Book Blogging Project #1: So, you want a book blog, eh?

bookbloggingproject

The Book Blogging Project, thanks to lack of a more suitable and less cheesy sounding title, is a project in which I will take newbie book bloggers on a journey through Book Blogger land. In this series, I will cover everything from why you would want a book blog, to how you can receive ARCs in the mail, get people to comment on your blog posts and write quality reviews. Inspired by Book Blogging 101 written by Parajunkee, and feeling obligated to do this due to the rather large amount of newbie bloggers emailing me questions, I have decided to write my own series covering the how-to’s and the how-not-to’s of book blogging.

The Book Blogging Project is featured every thursday on I Heart Reading with a new post and new but exciting content!

You feel like you have been reading since beyond the beginning of time. There is no book in your local library you haven’t read, or at least glanced at, and you feel like it’s time for the bigger work. Inspired by the huge amounts of book blogs on the internet (trust me, some days I think there are more book blogs than there are people in the world), you decided that you want a book blog yourself. Well, good for you. Now you can join us here in Book Blog land, and quarrel with the other book bloggers over who has the most followers and who you have to kill around here to get an ARC. No worries, I’m just kidding. Sort of.

First of all, you have to ask yourself why you want a Book Blog. Now, here are all the wrong reasons why you’d want one:

  • Your best friend, book junkie #1478978 has one.
  • You want FREE books, of course! Because, you know, they’re like, FREE!
  • J.K Rowling is your idol, and since you didn’t find of any other suitable way to contact the most famous author in the world, you’re pretty confident that book blogging is the way to go! I mean, she will know it when you write a review for Harry Potter, won’t she? Won’t she?

Regardless of what you might think at first, creating and maintaining a Book Blog, is a lot of work. If you want a consistent reader base, you will literally spend hours a day writing up new posts, participating in memes, commenting on other people’s blogs, twittering, marketing your blog, emailing authors and publishers, and scratching your head wondering where all your spare time went. If, on the other hand, you are happy with a smaller reader base, and you’re confident that your Book Blog will grow enough over time, then you might only have to spend an hour or so a day working on your Book Blog, and perhaps even less. Just don’t expect the readers, followers and authors to just come strolling in. The Book Blog community is way too large for that.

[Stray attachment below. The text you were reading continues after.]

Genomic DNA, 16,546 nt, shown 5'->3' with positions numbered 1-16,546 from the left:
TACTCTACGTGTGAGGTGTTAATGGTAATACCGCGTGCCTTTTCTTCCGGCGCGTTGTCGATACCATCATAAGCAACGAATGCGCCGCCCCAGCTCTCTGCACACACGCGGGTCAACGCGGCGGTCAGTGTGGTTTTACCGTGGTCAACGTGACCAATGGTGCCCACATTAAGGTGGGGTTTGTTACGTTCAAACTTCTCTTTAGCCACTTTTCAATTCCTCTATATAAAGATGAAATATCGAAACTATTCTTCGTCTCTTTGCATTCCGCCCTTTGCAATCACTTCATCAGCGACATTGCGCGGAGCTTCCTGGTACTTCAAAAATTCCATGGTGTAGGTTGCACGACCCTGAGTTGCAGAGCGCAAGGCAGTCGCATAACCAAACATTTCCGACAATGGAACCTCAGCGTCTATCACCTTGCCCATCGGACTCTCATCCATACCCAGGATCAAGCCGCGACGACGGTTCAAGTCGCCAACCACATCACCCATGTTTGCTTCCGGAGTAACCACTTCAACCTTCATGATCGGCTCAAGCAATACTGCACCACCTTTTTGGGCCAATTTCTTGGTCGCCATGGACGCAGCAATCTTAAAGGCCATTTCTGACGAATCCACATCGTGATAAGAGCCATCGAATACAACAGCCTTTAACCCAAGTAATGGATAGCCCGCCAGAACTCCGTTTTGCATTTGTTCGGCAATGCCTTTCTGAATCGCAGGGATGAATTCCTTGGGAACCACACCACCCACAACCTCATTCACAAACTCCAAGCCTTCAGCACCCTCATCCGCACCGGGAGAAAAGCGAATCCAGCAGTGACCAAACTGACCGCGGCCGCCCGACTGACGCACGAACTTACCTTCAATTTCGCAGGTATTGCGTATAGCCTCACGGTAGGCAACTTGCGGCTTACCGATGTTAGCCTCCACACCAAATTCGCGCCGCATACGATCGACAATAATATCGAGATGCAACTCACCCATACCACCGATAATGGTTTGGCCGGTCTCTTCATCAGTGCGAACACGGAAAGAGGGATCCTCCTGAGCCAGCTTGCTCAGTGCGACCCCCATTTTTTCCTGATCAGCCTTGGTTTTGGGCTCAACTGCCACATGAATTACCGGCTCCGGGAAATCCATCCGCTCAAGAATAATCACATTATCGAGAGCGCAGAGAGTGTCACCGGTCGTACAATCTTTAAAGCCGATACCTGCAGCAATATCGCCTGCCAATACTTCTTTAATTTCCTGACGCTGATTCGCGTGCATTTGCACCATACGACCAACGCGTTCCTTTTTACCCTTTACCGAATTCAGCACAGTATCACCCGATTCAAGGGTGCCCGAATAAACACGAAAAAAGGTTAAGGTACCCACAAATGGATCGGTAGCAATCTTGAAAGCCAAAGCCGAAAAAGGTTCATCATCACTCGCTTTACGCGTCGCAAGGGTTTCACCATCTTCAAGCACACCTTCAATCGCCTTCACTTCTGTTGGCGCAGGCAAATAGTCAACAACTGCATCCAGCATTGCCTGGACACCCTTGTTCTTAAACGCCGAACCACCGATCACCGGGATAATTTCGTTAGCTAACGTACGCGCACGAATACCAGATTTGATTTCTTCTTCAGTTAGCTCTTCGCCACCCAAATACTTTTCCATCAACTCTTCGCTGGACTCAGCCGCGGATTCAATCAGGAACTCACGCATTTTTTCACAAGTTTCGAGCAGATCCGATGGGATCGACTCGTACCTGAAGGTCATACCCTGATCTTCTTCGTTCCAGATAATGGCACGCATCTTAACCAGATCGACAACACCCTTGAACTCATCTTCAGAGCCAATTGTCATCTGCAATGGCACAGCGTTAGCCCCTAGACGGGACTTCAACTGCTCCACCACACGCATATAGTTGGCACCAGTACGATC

The other classical idea newbie bloggers have about Book Blogging isn’t true either. We don’t get tons and tons and tons of FREE books. And even if we do eventually receive a couple of review copies in our mail, those books aren’t free. They were send to you by the author or the publisher in exchange for an honest, and hopefully constructive review. It’s not saying you have to review every single book you find in your mailbox, but if you own a small blog and are just starting out, you better review every.single.one. Because if Publisher X sends you Book Y and never heard from you again, you can be positively sure they’ll never send you another book again. Publishers, contrary to popular belief, aren’t idiots.

Another myth I want to dispose is the “it’s my chance to meet my favorite author ever’ one. Occasionally an author will reply to my review of their book (especially if the author was the one sending me the book in the first place), and I can tell you that when Gretchen McNeil commented on my Waiting on Wednesday post in which I mentioned her upcoming novel Possess or when Maureen McGowan commented on my review of her novel Sleeping Beauty: Vampire Slayer, I was on cloud nine. But I’m not delusional. I have written reviews for novels by authors like Lauren Kate, Suzanne Collins, Julie Kagawa and Raymond E. Feist. They haven’t commented on my blog yet, and I’m pretty sure most of them never will. But that’s alright. Because I’m not blogging in the vain hope one day J.K. Rowling will notice me and send me a fruit basket.

Alright, so now you know all the wrong reasons, let’s take a look at some of the right reasons:

  • You LOVE books. You actually live, breathe and eat books. Yummy.

Yep, that’s all. Or well, that’s enough. Loving books is enough reason to start a Book Blog. If it’s a good enough reason to keep up the Book Blog, now that’s another question entirely. If you want your Book Blog to become successful, there will be other qualities you’ll have to possess as well: